|M.Sc Student||Rotem Sara Berman|
|Subject||Sequence Specific Patterning of DNA-Templated Electronics|
|Department||Department of Physics||Supervisors||Full Professor Braun Erez|
|Full Professor Sivan Uri|
Molecular electronics deals with the electronic properties of molecules and their incorporation into electronic devices and circuits. A promising concept is the use of self assembly based on molecular recognition to construct electronic circuits. This thesis presents advances in the employment of biological molecules to form self assembled electronic circuits.
Our group has developed tools to advance the use of DNA molecules to direct the self assembly of molecular electronics. A way to create DNA templated gold wires has been developed, followed by a "molecular lithography" method, which relies on homologous genetic-recombination processes carried out by the RecA protein from Escherichia-coli bacteria. In a sequence-specific manner, it enables the patterning of DNA metal coating, the localization of molecular objects on specific sites along the DNA substrate, and the generation of molecularly accurate stable DNA junctions. This thesis presents the use of molecular lithography to create the first entirely self-assembled electronic device, a DNA-templated carbon nanotube field-effect transistor.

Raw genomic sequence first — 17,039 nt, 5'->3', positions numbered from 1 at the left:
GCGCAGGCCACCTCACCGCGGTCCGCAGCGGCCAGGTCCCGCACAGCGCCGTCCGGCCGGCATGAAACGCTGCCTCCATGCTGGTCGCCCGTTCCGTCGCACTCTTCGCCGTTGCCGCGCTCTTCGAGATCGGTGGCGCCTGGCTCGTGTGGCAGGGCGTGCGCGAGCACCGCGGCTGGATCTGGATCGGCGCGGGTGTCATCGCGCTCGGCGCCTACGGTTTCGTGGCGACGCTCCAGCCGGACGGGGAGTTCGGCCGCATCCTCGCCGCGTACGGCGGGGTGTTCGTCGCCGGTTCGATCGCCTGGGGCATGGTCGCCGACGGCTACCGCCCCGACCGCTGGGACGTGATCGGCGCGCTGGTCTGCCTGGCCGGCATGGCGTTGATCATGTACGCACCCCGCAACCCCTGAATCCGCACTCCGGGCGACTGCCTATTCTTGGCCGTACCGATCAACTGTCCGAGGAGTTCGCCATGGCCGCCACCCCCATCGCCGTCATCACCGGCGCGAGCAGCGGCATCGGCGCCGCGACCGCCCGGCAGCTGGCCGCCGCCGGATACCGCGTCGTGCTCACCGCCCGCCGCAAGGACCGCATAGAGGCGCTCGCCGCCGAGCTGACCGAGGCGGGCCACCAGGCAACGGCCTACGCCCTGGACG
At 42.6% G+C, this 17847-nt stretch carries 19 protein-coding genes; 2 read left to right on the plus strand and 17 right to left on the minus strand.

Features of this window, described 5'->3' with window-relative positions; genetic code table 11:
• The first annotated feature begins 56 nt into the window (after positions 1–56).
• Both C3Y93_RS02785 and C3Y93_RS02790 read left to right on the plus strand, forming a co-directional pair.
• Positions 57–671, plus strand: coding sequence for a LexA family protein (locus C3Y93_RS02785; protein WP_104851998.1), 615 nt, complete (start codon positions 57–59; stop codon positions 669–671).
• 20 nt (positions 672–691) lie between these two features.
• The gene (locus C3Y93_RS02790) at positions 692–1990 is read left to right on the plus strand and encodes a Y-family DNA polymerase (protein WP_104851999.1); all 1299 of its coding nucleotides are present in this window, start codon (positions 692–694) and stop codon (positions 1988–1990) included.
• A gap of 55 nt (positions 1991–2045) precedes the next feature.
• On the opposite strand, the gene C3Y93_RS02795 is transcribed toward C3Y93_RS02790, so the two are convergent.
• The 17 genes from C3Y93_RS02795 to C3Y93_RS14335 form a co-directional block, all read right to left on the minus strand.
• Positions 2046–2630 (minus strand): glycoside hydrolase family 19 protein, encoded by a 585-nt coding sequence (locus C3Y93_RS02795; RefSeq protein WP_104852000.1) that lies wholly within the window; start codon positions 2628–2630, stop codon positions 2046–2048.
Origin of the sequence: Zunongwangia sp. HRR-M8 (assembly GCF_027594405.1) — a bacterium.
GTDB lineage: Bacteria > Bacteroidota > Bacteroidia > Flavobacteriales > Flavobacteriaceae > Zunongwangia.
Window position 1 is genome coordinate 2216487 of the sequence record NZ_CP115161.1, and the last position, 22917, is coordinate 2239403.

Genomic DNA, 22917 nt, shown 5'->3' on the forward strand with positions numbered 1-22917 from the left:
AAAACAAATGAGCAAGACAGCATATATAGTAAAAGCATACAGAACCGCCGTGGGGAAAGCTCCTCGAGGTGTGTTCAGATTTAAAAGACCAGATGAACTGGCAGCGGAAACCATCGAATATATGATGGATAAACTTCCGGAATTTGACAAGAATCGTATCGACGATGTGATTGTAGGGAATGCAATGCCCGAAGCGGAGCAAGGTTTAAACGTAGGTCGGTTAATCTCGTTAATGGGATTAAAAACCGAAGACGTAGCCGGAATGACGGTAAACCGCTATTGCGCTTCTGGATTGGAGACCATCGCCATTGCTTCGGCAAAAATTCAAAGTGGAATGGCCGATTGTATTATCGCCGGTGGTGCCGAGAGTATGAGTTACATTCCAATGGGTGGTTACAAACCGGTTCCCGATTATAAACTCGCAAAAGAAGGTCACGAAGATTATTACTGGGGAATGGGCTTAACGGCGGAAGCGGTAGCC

A unique contribution of this thesis is the development of an improved molecular lithography method, which enables subsequent manipulations of patterned molecules. The improved method uses the patterning of a reducing agent binding to control the metallization pattern. It enables the creation of biologically reactive DNA molecules with embedded metallization pattern, which can be revealed after the assembly of elaborated DNA constructs. This achievement opens the way to the assembly of complicated DNA structures with electronic functionality and advance the ability to self assemble molecular objects into electronic circuits.